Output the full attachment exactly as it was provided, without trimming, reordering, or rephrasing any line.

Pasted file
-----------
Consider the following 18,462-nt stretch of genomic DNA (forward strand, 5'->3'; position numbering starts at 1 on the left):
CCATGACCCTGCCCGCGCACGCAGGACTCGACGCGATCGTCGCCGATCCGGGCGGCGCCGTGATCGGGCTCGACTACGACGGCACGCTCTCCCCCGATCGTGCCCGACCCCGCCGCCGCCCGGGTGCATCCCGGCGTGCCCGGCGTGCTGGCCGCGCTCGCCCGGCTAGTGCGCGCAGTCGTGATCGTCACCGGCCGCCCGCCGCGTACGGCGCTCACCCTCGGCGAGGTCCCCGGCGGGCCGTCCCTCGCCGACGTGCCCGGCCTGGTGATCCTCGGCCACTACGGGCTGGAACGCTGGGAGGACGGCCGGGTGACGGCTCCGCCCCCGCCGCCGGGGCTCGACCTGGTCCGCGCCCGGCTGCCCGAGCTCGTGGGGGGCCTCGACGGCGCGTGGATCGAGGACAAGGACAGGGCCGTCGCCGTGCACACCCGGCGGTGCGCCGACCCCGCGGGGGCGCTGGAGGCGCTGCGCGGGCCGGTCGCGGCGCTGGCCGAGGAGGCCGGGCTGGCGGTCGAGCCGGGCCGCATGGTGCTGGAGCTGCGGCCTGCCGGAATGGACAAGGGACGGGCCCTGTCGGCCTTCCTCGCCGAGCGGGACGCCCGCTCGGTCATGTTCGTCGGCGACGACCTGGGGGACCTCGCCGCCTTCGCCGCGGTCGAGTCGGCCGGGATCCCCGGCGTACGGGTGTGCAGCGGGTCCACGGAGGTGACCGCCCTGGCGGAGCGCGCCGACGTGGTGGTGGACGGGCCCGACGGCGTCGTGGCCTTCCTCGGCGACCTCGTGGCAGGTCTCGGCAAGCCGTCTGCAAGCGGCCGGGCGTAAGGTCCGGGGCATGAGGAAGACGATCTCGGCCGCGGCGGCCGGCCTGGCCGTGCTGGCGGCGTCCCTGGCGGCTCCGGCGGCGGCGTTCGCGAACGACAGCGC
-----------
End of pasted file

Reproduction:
Consider the following 18,462-nt stretch of genomic DNA (forward strand, 5'->3'; position numbering starts at 1 on the left):
CCATGACCCTGCCCGCGCACGCAGGACTCGACGCGATCGTCGCCGATCCGGGCGGCGCCGTGATCGGGCTCGACTACGACGGCACGCTCTCCCCCGATCGTGCCCGACCCCGCCGCCGCCCGGGTGCATCCCGGCGTGCCCGGCGTGCTGGCCGCGCTCGCCCGGCTAGTGCGCGCAGTCGTGATCGTCACCGGCCGCCCGCCGCGTACGGCGCTCACCCTCGGCGAGGTCCCCGGCGGGCCGTCCCTCGCCGACGTGCCCGGCCTGGTGATCCTCGGCCACTACGGGCTGGAACGCTGGGAGGACGGCCGGGTGACGGCTCCGCCCCCGCCGCCGGGGCTCGACCTGGTCCGCGCCCGGCTGCCCGAGCTCGTGGGGGGCCTCGACGGCGCGTGGATCGAGGACAAGGACAGGGCCGTCGCCGTGCACACCCGGCGGTGCGCCGACCCCGCGGGGGCGCTGGAGGCGCTGCGCGGGCCGGTCGCGGCGCTGGCCGAGGAGGCCGGGCTGGCGGTCGAGCCGGGCCGCATGGTGCTGGAGCTGCGGCCTGCCGGAATGGACAAGGGACGGGCCCTGTCGGCCTTCCTCGCCGAGCGGGACGCCCGCTCGGTCATGTTCGTCGGCGACGACCTGGGGGACCTCGCCGCCTTCGCCGCGGTCGAGTCGGCCGGGATCCCCGGCGTACGGGTGTGCAGCGGGTCCACGGAGGTGACCGCCCTGGCGGAGCGCGCCGACGTGGTGGTGGACGGGCCCGACGGCGTCGTGGCCTTCCTCGGCGACCTCGTGGCAGGTCTCGGCAAGCCGTCTGCAAGCGGCCGGGCGTAAGGTCCGGGGCATGAGGAAGACGATCTCGGCCGCGGCGGCCGGCCTGGCCGTGCTGGCGGCGTCCCTGGCGGCTCCGGCGGCGGCGTTCGCGAACGACAGCGC